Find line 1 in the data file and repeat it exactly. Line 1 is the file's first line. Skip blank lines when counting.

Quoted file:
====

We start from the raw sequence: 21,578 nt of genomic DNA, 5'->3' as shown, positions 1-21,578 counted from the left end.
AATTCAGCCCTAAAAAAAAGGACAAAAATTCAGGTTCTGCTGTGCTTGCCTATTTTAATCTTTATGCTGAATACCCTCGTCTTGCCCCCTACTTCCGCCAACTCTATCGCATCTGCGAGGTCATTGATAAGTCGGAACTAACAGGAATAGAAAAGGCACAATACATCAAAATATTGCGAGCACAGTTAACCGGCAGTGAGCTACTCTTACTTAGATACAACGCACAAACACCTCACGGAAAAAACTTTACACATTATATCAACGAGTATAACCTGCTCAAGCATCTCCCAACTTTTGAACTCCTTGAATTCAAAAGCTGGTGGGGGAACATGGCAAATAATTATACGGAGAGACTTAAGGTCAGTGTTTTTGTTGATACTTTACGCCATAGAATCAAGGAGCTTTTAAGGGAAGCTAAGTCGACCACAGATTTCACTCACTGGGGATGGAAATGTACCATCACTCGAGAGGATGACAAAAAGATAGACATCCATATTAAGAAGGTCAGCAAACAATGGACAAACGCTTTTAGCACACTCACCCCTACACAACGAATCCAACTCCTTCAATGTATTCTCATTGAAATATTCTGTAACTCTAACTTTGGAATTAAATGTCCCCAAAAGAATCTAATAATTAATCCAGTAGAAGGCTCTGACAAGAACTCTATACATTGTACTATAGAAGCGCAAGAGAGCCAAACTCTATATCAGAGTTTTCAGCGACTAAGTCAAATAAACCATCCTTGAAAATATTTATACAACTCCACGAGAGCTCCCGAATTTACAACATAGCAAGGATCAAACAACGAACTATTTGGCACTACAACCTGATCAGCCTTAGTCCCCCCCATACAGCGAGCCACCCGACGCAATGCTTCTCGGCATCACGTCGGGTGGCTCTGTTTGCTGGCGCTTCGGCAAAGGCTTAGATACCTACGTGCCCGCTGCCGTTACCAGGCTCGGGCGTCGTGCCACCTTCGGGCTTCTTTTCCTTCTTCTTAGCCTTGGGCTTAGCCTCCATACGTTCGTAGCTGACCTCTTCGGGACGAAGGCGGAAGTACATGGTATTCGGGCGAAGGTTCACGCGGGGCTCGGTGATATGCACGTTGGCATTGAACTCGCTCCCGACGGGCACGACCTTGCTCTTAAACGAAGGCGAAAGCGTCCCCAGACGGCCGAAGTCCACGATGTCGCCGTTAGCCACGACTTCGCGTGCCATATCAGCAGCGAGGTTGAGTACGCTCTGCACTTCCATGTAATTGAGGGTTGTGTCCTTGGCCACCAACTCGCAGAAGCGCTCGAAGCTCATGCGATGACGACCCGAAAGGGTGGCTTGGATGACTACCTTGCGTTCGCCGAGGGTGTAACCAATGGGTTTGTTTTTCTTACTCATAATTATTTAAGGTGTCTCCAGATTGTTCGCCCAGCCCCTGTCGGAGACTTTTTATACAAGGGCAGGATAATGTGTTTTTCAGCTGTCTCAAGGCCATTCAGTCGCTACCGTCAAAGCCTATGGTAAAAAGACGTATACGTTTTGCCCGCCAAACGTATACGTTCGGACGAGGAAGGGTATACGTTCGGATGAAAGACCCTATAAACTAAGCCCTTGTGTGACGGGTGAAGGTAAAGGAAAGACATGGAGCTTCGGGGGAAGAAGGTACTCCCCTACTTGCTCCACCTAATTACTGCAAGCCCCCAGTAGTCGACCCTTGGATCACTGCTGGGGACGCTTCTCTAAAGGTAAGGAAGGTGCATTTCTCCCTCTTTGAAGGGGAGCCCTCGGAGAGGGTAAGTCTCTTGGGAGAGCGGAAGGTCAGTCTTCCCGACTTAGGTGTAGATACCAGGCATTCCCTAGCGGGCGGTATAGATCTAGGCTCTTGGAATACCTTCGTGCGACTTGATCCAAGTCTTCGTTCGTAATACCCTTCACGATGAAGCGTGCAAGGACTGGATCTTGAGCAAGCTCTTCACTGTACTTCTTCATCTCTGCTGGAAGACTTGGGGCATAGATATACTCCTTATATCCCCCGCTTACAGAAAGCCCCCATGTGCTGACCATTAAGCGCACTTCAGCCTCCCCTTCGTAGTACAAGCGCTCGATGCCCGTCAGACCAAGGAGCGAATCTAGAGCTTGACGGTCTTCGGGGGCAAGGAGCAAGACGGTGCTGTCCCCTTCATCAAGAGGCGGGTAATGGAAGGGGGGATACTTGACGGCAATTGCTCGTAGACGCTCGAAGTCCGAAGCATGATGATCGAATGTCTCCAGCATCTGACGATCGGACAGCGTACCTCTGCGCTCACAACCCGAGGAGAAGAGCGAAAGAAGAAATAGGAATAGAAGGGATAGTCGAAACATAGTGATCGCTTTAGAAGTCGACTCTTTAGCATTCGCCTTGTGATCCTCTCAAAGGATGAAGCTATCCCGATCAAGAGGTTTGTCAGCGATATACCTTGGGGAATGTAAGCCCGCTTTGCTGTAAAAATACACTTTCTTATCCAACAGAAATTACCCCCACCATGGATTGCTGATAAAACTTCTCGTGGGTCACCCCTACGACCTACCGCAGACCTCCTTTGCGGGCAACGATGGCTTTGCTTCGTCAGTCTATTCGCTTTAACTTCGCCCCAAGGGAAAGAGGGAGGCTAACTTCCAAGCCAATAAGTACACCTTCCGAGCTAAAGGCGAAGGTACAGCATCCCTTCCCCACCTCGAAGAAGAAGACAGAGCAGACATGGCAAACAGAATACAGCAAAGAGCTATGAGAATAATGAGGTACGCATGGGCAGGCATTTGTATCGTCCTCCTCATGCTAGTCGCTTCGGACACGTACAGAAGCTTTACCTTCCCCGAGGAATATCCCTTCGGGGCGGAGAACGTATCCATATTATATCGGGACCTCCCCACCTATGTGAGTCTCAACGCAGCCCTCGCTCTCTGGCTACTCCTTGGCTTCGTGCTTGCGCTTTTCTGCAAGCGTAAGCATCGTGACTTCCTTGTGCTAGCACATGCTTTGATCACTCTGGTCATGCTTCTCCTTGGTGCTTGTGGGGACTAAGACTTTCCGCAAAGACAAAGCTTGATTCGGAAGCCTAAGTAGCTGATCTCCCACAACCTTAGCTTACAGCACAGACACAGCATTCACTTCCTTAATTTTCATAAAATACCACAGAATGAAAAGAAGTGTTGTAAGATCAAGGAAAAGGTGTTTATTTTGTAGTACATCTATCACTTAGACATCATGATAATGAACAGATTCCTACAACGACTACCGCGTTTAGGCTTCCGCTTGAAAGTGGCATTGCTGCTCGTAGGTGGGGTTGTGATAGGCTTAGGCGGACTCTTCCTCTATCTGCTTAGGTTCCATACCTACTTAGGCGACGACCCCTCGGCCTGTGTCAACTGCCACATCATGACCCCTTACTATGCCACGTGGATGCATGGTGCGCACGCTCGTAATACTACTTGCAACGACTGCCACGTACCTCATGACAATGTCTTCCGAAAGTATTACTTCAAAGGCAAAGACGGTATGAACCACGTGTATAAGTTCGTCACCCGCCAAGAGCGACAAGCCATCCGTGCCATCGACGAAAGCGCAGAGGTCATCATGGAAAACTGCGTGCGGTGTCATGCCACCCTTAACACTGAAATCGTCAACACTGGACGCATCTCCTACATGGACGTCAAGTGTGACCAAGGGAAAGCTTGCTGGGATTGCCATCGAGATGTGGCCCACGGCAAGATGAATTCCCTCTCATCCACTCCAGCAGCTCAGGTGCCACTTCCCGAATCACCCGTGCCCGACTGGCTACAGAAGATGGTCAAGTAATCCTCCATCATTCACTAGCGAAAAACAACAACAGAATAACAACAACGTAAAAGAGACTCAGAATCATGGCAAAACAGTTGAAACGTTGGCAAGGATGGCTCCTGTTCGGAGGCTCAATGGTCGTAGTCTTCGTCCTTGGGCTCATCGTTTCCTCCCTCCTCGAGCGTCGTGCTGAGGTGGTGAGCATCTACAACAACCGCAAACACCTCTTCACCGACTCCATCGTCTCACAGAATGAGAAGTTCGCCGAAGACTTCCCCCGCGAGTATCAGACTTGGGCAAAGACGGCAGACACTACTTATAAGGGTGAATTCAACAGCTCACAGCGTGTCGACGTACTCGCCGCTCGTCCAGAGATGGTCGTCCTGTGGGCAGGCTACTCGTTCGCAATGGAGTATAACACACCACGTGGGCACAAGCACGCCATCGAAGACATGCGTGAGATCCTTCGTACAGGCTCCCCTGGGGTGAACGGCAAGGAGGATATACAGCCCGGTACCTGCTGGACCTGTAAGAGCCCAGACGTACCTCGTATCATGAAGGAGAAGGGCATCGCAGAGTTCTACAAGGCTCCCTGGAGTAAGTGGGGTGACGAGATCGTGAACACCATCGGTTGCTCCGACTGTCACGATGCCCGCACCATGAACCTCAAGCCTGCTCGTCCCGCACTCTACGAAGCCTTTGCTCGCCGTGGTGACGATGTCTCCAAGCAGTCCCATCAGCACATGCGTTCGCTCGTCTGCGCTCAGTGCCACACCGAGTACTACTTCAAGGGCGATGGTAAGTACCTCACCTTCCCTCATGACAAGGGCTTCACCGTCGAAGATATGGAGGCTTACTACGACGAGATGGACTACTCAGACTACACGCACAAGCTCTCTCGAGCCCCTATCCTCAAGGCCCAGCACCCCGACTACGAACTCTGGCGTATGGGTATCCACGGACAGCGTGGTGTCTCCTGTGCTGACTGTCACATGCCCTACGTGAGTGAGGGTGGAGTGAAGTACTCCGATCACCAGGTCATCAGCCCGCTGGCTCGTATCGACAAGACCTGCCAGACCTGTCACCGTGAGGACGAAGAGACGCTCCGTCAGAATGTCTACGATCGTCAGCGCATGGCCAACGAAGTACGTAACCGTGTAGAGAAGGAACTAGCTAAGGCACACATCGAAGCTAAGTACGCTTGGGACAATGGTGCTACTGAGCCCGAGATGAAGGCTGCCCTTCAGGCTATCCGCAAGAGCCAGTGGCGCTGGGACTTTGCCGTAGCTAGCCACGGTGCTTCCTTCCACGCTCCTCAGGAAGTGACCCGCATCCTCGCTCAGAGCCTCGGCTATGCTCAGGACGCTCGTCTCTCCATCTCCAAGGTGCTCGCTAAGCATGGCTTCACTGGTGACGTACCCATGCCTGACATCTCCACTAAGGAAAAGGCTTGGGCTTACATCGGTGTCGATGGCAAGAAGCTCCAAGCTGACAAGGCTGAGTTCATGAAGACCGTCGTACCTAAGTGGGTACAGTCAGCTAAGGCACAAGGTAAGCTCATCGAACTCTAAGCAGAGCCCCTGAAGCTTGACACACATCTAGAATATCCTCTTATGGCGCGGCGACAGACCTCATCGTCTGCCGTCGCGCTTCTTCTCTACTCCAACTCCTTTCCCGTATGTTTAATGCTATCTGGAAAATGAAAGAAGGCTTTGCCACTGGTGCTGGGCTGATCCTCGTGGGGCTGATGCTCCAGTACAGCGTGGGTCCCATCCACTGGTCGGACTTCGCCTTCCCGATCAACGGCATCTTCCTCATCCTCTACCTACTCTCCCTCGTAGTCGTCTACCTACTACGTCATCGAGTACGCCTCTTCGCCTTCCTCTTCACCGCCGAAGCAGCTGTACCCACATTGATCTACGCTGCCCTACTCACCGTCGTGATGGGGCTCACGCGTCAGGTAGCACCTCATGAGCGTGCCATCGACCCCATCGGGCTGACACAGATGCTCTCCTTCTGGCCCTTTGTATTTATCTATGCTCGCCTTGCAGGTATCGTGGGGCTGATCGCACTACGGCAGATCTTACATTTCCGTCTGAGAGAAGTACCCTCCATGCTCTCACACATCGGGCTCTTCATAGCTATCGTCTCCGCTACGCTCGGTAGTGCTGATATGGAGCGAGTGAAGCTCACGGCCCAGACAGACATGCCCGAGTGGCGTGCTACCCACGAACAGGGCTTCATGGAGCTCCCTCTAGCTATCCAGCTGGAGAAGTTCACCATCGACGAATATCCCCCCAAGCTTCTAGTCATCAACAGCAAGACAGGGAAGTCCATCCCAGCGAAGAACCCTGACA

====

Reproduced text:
We start from the raw sequence: 21,578 nt of genomic DNA, 5'->3' as shown, positions 1-21,578 counted from the left end.